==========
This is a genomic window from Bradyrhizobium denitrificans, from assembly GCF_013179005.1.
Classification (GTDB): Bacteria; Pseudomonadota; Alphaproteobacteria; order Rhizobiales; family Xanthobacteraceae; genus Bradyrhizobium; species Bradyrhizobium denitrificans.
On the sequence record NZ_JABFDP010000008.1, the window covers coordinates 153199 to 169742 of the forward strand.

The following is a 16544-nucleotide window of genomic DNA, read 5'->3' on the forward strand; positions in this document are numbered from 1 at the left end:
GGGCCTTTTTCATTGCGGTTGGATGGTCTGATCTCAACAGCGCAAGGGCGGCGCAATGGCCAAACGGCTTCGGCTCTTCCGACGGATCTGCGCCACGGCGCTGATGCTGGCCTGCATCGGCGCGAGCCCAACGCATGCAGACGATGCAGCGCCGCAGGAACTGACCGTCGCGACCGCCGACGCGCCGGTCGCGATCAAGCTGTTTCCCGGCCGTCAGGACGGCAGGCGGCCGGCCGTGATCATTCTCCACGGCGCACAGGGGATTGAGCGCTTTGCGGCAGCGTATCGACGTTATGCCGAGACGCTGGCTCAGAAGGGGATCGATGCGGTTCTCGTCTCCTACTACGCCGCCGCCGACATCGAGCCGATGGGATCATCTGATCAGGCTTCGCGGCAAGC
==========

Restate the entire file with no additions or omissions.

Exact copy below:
This is a genomic window from Bradyrhizobium denitrificans, from assembly GCF_013179005.1.
Classification (GTDB): Bacteria; Pseudomonadota; Alphaproteobacteria; order Rhizobiales; family Xanthobacteraceae; genus Bradyrhizobium; species Bradyrhizobium denitrificans.
On the sequence record NZ_JABFDP010000008.1, the window covers coordinates 153199 to 169742 of the forward strand.

The following is a 16544-nucleotide window of genomic DNA, read 5'->3' on the forward strand; positions in this document are numbered from 1 at the left end:
GGGCCTTTTTCATTGCGGTTGGATGGTCTGATCTCAACAGCGCAAGGGCGGCGCAATGGCCAAACGGCTTCGGCTCTTCCGACGGATCTGCGCCACGGCGCTGATGCTGGCCTGCATCGGCGCGAGCCCAACGCATGCAGACGATGCAGCGCCGCAGGAACTGACCGTCGCGACCGCCGACGCGCCGGTCGCGATCAAGCTGTTTCCCGGCCGTCAGGACGGCAGGCGGCCGGCCGTGATCATTCTCCACGGCGCACAGGGGATTGAGCGCTTTGCGGCAGCGTATCGACGTTATGCCGAGACGCTGGCTCAGAAGGGGATCGATGCGGTTCTCGTCTCCTACTACGCCGCCGCCGACATCGAGCCGATGGGATCATCTGATCAGGCTTCGCGGCAAGC